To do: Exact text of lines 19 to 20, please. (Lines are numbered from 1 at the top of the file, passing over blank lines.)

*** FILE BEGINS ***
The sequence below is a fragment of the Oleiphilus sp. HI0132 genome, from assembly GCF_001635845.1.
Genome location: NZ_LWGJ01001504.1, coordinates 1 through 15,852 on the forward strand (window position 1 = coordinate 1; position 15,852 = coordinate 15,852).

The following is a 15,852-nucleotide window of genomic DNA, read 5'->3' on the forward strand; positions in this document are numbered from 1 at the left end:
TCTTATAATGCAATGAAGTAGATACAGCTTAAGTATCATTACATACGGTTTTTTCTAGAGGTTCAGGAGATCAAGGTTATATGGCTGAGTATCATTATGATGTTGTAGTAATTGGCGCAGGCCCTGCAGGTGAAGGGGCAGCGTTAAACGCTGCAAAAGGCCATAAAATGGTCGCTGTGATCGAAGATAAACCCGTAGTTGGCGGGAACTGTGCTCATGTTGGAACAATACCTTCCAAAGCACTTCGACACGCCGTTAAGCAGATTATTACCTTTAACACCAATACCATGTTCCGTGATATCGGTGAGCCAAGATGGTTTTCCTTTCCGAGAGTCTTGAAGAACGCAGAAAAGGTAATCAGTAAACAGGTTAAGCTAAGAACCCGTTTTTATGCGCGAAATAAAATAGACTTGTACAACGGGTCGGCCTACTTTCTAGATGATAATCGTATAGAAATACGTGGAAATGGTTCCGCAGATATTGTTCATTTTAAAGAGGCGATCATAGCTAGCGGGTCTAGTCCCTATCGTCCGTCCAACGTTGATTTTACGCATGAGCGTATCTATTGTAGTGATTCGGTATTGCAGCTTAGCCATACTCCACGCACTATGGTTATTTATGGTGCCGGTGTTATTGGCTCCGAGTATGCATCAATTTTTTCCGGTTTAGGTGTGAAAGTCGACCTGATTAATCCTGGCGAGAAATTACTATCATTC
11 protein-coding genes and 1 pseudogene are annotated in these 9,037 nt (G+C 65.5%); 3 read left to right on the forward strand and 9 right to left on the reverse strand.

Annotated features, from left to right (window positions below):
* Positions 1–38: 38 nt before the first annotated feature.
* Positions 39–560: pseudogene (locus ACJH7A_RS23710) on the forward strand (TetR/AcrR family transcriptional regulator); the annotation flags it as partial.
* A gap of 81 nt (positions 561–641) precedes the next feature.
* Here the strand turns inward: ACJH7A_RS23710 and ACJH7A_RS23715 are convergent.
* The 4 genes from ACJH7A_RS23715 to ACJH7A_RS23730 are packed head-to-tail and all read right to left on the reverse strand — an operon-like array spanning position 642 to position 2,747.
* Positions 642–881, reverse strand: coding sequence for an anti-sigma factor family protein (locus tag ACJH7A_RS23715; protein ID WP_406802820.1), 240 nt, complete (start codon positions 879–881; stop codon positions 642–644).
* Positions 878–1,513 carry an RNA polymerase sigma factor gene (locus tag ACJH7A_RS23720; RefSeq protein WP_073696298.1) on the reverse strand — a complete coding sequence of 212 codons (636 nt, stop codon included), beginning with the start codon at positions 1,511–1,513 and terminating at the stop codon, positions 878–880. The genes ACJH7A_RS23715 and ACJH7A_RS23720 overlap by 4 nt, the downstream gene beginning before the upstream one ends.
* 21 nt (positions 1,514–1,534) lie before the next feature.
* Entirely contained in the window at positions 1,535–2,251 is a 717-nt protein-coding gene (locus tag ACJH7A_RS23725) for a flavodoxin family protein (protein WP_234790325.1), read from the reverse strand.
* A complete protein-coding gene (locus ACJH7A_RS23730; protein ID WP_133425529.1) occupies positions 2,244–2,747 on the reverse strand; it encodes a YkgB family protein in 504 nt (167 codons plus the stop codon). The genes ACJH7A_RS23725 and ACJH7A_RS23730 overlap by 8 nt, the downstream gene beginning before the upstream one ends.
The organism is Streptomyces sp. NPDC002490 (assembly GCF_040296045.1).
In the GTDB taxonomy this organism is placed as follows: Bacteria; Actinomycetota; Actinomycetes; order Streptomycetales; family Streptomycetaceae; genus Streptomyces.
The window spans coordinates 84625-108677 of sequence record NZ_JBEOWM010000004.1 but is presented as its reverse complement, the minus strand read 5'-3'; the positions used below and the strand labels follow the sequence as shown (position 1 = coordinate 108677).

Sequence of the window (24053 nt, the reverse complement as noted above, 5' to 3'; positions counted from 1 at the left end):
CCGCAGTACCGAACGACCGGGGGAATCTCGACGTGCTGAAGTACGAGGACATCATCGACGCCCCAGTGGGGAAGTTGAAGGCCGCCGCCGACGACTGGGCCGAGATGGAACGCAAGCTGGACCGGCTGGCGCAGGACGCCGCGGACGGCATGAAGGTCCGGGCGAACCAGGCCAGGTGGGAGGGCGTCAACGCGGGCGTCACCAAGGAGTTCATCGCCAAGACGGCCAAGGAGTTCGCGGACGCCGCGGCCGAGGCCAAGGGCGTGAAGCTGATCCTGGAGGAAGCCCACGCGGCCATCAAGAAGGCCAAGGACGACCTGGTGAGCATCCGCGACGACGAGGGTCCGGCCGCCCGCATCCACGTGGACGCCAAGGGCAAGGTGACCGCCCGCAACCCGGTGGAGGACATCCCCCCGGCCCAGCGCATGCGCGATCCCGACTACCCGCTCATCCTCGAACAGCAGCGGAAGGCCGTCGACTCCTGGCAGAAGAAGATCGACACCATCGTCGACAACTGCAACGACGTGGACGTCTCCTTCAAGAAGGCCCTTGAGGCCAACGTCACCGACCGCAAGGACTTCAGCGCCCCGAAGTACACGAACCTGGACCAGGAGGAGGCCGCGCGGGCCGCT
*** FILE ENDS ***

The window spans coordinates 84625-108677 of sequence record NZ_JBEOWM010000004.1 but is presented as its reverse complement, the minus strand read 5'-3'; the positions used below and the strand labels follow the sequence as shown (position 1 = coordinate 108677).

Sequence of the window (24053 nt, the reverse complement as noted above, 5' to 3'; positions counted from 1 at the left end):